My heart is breaking for the lives of these adorable, soon-to-die virtual bunnies.
Image captured by author
Here's a grim little curiosity for you; a story about what can happen at the intersection of DRM and virtual pets, straight from the reaches of Second Life.
One of the biggest markets in this unfairly sensationalized virtual world is in so-called "breedables." These scripted, modeled and animated objects take countless forms—from cats to chickens to dragons to shoes to flowers— with the general premise being that someone buys them blindly (usually in egg or nest form) with certain odds of getting rare versus common varieties.
As their name might imply, breedables can be raised and "bred" with each other, which created a thriving niche of individuals breeding their virtual pets for resale. Beyond that, the features vary from brand to brand. Some breedables can play with toys and interact with their owners, some produce items as part of larger systems, some are more or less just decoration. Most need to eat, as a way to ensure their creators still get a cut of the action while their original product propagates without them. Most need to communicate regularly (if not constantly) with a database, to prevent any tampering.
Maybe you can see where this is going.
The Ozimals brand has been synonymous with virtual pets in Second Life for the better part of a decade. Their breedable rabbits were explosively popular when they were initially released, and arguably kicked off the breedable boom in earnest. With good reason, because Ozimals bunnies are adorable. Even though they came before Second Life allowed full mesh models to be imported and therefore had to be assembled from more simplistically sculpted lumps and bean shapes, they remain pretty darn cute.
That cuteness made them a must-have for many. From my time in Second Life, I recall there being a general hum of legal troubles around Ozimals that resurfaced every now and then, but fast forward a few years and the bunnies have managed to hold their own in an increasingly competitive breedables marketplace. You can even find plenty of third-party accessories like ivy-laced hutches and enclosures for them up on the Second Life Marketplace (a sort of Amazon.com for the virtual world).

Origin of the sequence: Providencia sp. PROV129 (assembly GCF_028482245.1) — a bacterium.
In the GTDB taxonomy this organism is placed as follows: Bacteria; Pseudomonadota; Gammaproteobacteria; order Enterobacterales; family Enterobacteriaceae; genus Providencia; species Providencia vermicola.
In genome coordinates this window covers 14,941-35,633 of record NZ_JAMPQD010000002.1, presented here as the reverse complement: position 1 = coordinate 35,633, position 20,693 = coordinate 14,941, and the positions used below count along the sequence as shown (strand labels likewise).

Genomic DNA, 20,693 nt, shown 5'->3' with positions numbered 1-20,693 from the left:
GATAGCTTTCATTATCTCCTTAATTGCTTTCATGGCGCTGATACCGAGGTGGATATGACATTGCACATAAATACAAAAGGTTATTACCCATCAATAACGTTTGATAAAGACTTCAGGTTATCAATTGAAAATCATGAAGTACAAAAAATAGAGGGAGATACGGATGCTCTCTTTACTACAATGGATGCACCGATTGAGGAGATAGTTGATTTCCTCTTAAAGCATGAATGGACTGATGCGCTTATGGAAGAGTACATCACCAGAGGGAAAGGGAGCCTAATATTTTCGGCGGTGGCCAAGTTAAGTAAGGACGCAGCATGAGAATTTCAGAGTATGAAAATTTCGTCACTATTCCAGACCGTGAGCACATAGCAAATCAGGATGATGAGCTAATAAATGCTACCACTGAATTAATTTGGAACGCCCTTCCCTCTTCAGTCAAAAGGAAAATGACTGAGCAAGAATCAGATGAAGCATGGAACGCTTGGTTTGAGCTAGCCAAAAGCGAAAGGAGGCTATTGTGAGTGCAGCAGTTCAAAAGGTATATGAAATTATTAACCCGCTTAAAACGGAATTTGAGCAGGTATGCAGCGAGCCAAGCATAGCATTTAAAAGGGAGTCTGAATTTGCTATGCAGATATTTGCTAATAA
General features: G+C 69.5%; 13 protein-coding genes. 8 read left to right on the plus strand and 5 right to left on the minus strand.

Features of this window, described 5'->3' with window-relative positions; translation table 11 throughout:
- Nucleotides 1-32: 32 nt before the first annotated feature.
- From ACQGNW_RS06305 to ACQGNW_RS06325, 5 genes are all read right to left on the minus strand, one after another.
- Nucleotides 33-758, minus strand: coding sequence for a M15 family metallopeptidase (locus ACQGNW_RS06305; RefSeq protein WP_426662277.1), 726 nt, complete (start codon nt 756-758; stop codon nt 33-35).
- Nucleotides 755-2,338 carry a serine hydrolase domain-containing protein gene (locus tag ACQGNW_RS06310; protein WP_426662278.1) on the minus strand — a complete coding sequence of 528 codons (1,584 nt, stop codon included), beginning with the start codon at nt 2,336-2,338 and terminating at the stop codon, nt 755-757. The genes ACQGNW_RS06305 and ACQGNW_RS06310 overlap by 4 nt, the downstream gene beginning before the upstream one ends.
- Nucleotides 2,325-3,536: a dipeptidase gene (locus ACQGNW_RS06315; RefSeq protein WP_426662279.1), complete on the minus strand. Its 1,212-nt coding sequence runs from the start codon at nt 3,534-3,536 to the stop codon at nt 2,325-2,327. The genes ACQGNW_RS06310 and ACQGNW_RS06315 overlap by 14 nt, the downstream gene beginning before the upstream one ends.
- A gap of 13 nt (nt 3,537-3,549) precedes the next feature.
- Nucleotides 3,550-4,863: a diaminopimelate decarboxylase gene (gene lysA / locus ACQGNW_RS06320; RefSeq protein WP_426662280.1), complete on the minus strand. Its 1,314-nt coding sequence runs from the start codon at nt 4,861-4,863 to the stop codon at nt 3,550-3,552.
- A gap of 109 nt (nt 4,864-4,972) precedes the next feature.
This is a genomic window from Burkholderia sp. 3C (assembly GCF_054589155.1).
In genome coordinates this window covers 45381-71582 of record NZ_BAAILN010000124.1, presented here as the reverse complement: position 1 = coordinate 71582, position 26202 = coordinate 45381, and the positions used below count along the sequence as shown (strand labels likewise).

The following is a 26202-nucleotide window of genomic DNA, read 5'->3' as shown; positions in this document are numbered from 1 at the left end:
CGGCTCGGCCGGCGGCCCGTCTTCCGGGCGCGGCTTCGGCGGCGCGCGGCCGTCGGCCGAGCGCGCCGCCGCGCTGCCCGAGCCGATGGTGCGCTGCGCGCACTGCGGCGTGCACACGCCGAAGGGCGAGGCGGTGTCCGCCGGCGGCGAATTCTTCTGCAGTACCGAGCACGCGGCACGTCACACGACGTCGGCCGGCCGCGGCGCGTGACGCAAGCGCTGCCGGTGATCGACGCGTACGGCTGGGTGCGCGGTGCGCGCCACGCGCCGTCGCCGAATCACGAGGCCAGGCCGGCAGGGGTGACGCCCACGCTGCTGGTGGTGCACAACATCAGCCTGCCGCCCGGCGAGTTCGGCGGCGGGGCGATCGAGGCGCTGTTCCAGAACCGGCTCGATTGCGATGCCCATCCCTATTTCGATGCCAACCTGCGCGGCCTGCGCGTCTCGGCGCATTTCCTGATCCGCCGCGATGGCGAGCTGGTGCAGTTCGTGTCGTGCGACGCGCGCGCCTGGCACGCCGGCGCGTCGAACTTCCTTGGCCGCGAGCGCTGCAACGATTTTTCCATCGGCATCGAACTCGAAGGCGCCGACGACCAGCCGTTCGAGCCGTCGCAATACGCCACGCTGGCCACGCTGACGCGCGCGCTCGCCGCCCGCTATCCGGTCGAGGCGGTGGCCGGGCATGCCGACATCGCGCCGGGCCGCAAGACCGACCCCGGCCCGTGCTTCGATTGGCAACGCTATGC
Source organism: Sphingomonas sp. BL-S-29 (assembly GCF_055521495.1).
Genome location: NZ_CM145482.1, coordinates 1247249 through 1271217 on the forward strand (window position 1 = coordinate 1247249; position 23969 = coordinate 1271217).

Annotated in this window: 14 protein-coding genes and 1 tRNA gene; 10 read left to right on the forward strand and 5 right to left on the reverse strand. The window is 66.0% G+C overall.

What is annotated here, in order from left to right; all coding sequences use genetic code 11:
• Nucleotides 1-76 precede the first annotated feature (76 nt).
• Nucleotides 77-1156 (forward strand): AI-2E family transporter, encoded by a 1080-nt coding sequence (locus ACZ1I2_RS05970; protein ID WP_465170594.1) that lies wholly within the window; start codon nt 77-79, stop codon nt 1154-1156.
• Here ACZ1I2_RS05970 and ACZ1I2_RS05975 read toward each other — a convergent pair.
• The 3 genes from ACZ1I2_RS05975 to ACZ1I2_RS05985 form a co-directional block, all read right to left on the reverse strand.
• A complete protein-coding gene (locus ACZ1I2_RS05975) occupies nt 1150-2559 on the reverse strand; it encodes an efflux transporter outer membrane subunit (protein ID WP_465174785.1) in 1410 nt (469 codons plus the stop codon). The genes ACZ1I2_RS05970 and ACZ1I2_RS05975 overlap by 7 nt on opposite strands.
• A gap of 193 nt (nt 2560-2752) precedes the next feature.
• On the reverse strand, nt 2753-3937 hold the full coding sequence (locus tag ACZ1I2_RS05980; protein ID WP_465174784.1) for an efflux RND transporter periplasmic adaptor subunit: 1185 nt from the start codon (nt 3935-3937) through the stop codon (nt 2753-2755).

Then Tuesday, seemingly out of nowhere, Ozimals' owner updated their blog with some harrowing news. The blog has since been wiped entirely, but a snapshot of the post is available through the Internet Archive.) They had apparently received a Cease and Desist order (the nature of which is not explained) and since they would not be able to challenge in court they would be removing their products from the market, including the Ozimals rabbits and a newer line of cartoonish birds called Pufflings. Support for existing products, they wrote, would cease on Wednesday morning. Databases would cease to function. No more communication means no more eating, and it should come as no surprise that every breedable is programmed with a consequence for starvation.
Some bunnies will escape this unscathed. Many breedables brands offer the option to make a single creature immortal for a fee, severing its dependency on the server while also typically rendering it "sterile". No more food needed—but no more babies, either. Ozimals was no different, having offered an item called an "Everlasting Timepiece" (before shutting down their store this week) that would essentially allow a mortal rabbit to ascend to virtual bunny godhood. That's what leads to this absolutely fascinating bit of their post:
Any bunny who is Everlasting will continue to function, as he or she does now: without cost.
Any bunny who is not Everlasting will be unable to eat and will hibernate within 72 hours.
"Hibernate" is a very kind word for it, considering that these bunnies are unlikely to ever be revived. In essence, every mortal rabbit in Second Life is going to starve to death on Saturday morning. A slightly quicker and kinder fate awaited the Pufflings, who were seemingly all tied in directly to the Ozimals server and as such were deactivated en masse when the plug was pulled. But the rabbits, whose database communication seems to hinge on their interactions with their now-inactive feeder objects, will have to linger.
Just something to think about over brunch this weekend.